The Nigerian Maritime Administration and Safety Agency (NIMASA) is at the heart of the growth and development of the nation’s maritime industry. NIMASA is responsible for not only regulating shipping activities and docklabour but also for developing Nigerian tonnage. Unfortunately, the agency has consistently failed to deliver on its mandate since inception. The failure of NIMASA is the failure of the maritime industry and a disservice to the Nigerian economy.
Two factors stand out strongly for the failure of NIMASA over the years. One is leadership instability while the other is the undue politicization of appointments into the board and top management positions of the agency. The offices of the Director-General and those of the Executive Directors have been most hit by politics. Before the appointment of Patrick Akpobolokemi as head of the agency in December 2010, there had been too frequent changes in the leadership of NIMASA, with an average tenure of 1.57 years for each Director-General. From May 1999, when the nation returned to democratic governance to date, NIMASA has had 10 Directors-General with an average tenure of one year seven months each.
In the history of the nation’s apex maritime regulatory body – former known as the National Maritime Authority (NMA) but now known as NIMASA consequent upon the fusion of the NMA with the defunct Joint Maritime Labour Industrial Council (JOMALIC) on 1st August 2006 – only two people have been appointed from within the organisation as substantive CEOs. The first was John Egesi. Unfortunately, Egesi spent barely three months in office before he was thrown out in 1999 as a result of series of political intrigues. The second was Dr. Ade Dosunmu who served as DG/CEO from May 2007 to July 2009. In between Egesi and Dosunmu’s, Enugu-born politicians had a field day as they contended with each other for headship of the agency with George Eneh taking over from Egesi. He was in office for less than a year before his replacement by Ferdinand Agu. Agu had the fortune of heading the agency for over four years. The Cabotage Act was passed during his tenure but after he allegedly fell out with then Governor of his state, ChimarokeNnamani, he was replaced by Festus Ugwu of blessed memory. After Ugwu came the creation of NIMASA and the appointment of MfonUsoro – the first female DG – on 1st August 2016. Usoro’s tenure lasted for barely nine months before the appointment of Dr. Dosumu in May 2007. By July 2009, another political power group had emerged paving the way for Dosumu’s replacement by TemiOmatseye. 18 months into Omatseye’s four-year tenure and with the demise of President UmaruYar’Adua in 2010, yet another power block emerged. Omatseye was kicked out, paving the way for Patrick Akpobolokemi who had the fortunate of completing his first four-year term and of a reappointment by his fellow Ijaw kinsman, President Goodluck Jonathan. With Jonathan losing the presidential election in 2015 to MuhammaduBuhari, it was clear that Akpobolokemi’s days in office were numbered. By August 2015, his second four-year term came to an inglorious end, eight months after.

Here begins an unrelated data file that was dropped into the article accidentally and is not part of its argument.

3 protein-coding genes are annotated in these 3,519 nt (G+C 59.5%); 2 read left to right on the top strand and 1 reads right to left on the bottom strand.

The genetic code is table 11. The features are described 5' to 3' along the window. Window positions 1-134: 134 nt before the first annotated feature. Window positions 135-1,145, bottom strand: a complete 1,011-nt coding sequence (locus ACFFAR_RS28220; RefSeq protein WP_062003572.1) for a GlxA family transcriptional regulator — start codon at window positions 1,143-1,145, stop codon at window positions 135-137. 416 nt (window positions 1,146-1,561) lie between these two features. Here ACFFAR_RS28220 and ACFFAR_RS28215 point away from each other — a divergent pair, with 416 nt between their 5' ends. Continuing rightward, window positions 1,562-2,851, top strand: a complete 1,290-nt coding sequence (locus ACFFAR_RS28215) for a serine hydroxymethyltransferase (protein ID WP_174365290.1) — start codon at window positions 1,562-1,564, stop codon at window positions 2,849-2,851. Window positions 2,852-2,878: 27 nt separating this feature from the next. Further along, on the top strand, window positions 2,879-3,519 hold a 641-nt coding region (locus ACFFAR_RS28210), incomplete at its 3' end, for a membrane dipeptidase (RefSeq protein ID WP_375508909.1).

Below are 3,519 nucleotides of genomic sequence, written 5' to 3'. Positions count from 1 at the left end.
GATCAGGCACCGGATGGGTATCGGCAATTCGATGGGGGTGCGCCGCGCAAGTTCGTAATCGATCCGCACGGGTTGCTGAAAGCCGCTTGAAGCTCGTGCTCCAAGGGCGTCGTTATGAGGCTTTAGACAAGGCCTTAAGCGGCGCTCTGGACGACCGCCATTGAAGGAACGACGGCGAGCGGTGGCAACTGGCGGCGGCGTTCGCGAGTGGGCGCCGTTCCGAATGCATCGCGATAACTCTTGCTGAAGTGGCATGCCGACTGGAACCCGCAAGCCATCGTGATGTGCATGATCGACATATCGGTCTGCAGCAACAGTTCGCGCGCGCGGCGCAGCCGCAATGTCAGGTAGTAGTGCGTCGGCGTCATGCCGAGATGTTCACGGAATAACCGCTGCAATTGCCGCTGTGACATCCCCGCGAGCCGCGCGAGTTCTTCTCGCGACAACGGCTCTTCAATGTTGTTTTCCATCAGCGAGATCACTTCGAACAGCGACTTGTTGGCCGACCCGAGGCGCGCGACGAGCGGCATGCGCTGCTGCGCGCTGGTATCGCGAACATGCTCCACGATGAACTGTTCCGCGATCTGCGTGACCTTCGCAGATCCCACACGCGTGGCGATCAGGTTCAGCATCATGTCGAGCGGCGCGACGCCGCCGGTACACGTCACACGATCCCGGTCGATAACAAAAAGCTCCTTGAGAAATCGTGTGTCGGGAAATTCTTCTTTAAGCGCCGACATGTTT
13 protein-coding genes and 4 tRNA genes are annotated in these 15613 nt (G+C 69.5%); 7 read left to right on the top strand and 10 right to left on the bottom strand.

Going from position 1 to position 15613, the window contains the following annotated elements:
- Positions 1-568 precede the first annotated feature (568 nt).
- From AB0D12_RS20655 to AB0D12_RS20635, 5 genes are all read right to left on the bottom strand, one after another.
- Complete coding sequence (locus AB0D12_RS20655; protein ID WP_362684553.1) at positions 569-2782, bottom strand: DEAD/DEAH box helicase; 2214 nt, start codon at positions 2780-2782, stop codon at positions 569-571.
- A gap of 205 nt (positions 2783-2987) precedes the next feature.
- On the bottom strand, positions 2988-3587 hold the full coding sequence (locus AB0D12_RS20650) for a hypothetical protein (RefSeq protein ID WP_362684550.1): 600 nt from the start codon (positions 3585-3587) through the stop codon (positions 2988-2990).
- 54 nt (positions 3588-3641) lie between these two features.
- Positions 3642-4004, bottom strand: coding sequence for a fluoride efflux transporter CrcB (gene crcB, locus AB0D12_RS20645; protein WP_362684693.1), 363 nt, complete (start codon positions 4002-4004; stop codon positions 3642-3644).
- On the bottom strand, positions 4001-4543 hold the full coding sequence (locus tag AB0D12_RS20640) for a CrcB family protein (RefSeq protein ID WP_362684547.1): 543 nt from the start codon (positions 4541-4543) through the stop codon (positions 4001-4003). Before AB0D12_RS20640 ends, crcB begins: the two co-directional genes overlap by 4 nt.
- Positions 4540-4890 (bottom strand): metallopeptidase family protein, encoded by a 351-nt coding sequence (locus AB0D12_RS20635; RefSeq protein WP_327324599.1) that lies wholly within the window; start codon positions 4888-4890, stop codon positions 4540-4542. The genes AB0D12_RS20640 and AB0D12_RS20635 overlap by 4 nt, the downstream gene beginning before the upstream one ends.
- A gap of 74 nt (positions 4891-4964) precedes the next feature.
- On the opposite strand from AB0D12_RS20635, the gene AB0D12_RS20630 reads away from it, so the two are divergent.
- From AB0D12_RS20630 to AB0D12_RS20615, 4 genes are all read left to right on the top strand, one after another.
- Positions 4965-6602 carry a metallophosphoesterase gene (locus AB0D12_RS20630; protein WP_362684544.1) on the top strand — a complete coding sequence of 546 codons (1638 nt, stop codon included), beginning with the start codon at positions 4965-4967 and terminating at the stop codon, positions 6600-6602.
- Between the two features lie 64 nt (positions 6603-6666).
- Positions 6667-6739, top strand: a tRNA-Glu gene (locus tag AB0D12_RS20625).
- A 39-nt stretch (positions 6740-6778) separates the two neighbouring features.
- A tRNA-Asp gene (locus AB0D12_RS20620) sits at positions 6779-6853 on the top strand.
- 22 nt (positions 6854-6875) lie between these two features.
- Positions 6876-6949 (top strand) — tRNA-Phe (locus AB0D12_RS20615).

The leadership instability at NIMASA – a function of the brazen pursuit of powerful individuals to seize control of the agency in order to control its enormous resources – has led to underdevelopment of the maritime industry.
NIMASA is struggling because there has been undue over-politicization of appointments into its Board and Executive Management at the expense of professionals and to the detriment of proper policy formulation, growth and development of the shipping sector.
The politicians have no respect for the law setting up the agency. Appointments of the agency heads were done in clear contravention of the NIMASA Act of 2007. The intrigues and power play that characterized appointments and removals of NIMASA chief executives in the past followed the same pattern and until this trend is halted, meaningful progress may yet be far from the maritime sector.